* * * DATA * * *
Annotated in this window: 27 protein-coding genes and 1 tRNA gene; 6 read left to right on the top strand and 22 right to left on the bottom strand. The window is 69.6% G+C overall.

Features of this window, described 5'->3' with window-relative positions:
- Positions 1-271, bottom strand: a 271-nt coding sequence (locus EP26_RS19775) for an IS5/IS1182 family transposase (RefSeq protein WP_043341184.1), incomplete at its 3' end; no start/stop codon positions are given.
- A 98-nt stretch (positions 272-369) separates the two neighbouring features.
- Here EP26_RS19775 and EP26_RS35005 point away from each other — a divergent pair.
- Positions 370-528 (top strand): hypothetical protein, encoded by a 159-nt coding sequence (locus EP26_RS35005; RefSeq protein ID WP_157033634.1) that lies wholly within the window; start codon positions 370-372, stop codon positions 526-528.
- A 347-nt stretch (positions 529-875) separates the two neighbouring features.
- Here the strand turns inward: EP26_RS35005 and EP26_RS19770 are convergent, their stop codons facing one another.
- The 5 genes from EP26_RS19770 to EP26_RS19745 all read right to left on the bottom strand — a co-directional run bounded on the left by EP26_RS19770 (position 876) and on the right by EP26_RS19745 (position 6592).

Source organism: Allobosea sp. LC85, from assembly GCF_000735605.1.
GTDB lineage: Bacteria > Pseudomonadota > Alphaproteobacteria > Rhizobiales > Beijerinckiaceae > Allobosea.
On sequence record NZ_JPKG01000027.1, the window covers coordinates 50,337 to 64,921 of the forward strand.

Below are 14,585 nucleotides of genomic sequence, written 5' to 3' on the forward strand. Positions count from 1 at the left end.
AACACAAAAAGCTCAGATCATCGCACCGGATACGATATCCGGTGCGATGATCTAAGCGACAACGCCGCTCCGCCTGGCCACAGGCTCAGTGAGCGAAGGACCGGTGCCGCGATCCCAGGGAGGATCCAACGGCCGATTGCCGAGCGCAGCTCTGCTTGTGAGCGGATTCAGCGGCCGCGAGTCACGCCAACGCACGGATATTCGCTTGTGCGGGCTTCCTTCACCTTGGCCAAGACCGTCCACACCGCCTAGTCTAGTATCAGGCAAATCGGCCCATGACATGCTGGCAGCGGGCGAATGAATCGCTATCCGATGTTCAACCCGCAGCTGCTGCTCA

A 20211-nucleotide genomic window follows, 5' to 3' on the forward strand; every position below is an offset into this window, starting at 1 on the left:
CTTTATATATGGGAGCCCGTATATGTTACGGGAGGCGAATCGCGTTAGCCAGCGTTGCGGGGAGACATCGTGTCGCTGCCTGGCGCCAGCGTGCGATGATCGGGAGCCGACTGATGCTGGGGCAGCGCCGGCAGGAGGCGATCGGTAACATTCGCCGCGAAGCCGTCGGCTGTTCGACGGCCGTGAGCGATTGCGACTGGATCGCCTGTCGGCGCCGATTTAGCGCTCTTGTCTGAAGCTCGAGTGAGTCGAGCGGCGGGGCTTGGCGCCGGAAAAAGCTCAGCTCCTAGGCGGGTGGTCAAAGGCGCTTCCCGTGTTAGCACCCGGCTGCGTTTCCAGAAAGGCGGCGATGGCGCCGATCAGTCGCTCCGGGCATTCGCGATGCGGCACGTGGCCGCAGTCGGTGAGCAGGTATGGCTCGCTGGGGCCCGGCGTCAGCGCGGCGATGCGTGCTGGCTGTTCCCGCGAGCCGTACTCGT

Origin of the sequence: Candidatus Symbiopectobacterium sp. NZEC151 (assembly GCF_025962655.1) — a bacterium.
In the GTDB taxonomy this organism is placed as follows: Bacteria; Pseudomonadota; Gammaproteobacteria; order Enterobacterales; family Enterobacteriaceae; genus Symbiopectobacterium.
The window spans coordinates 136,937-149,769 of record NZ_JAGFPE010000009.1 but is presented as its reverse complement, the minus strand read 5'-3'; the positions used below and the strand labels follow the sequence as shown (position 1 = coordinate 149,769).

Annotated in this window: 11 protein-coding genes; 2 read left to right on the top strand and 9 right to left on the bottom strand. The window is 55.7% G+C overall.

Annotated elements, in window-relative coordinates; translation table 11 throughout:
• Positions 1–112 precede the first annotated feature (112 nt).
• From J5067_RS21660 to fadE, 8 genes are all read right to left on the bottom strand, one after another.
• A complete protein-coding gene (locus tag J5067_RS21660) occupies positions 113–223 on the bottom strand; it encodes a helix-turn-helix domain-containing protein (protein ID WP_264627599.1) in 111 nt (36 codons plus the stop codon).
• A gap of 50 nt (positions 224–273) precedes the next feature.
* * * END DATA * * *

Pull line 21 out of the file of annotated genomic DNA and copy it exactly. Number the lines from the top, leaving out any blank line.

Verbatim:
Annotated elements, in window-relative coordinates; translation table 11 throughout: